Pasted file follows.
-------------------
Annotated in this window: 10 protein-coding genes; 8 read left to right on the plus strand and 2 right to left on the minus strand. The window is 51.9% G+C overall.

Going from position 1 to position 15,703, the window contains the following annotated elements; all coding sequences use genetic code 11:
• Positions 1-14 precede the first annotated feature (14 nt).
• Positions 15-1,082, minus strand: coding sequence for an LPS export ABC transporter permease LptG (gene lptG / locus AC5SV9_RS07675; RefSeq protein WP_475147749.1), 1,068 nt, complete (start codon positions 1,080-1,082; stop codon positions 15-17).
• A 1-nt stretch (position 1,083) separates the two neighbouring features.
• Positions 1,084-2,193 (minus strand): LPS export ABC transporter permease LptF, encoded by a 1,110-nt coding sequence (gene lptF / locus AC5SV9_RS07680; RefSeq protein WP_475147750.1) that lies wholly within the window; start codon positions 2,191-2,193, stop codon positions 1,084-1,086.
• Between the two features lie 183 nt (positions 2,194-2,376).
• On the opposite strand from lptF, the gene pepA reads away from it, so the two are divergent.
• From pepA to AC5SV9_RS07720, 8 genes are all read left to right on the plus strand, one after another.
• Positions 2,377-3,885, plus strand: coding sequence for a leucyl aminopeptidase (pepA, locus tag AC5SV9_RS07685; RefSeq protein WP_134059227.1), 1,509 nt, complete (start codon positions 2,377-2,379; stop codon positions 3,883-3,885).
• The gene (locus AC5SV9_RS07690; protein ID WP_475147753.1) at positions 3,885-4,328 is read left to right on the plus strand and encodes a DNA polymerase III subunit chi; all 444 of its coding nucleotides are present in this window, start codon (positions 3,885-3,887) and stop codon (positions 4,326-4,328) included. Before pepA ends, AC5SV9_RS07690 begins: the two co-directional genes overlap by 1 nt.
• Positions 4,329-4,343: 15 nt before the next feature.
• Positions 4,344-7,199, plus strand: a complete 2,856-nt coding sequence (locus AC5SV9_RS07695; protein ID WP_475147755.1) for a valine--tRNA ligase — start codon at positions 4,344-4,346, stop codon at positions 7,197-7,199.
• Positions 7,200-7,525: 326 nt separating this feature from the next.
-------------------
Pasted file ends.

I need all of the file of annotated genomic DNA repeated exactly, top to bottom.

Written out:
Annotated in this window: 10 protein-coding genes; 8 read left to right on the plus strand and 2 right to left on the minus strand. The window is 51.9% G+C overall.

Going from position 1 to position 15,703, the window contains the following annotated elements; all coding sequences use genetic code 11:
• Positions 1-14 precede the first annotated feature (14 nt).
• Positions 15-1,082, minus strand: coding sequence for an LPS export ABC transporter permease LptG (gene lptG / locus AC5SV9_RS07675; RefSeq protein WP_475147749.1), 1,068 nt, complete (start codon positions 1,080-1,082; stop codon positions 15-17).
• A 1-nt stretch (position 1,083) separates the two neighbouring features.
• Positions 1,084-2,193 (minus strand): LPS export ABC transporter permease LptF, encoded by a 1,110-nt coding sequence (gene lptF / locus AC5SV9_RS07680; RefSeq protein WP_475147750.1) that lies wholly within the window; start codon positions 2,191-2,193, stop codon positions 1,084-1,086.
• Between the two features lie 183 nt (positions 2,194-2,376).
• On the opposite strand from lptF, the gene pepA reads away from it, so the two are divergent.
• From pepA to AC5SV9_RS07720, 8 genes are all read left to right on the plus strand, one after another.
• Positions 2,377-3,885, plus strand: coding sequence for a leucyl aminopeptidase (pepA, locus tag AC5SV9_RS07685; RefSeq protein WP_134059227.1), 1,509 nt, complete (start codon positions 2,377-2,379; stop codon positions 3,883-3,885).
• The gene (locus AC5SV9_RS07690; protein ID WP_475147753.1) at positions 3,885-4,328 is read left to right on the plus strand and encodes a DNA polymerase III subunit chi; all 444 of its coding nucleotides are present in this window, start codon (positions 3,885-3,887) and stop codon (positions 4,326-4,328) included. Before pepA ends, AC5SV9_RS07690 begins: the two co-directional genes overlap by 1 nt.
• Positions 4,329-4,343: 15 nt before the next feature.
• Positions 4,344-7,199, plus strand: a complete 2,856-nt coding sequence (locus AC5SV9_RS07695; protein ID WP_475147755.1) for a valine--tRNA ligase — start codon at positions 4,344-4,346, stop codon at positions 7,197-7,199.
• Positions 7,200-7,525: 326 nt separating this feature from the next.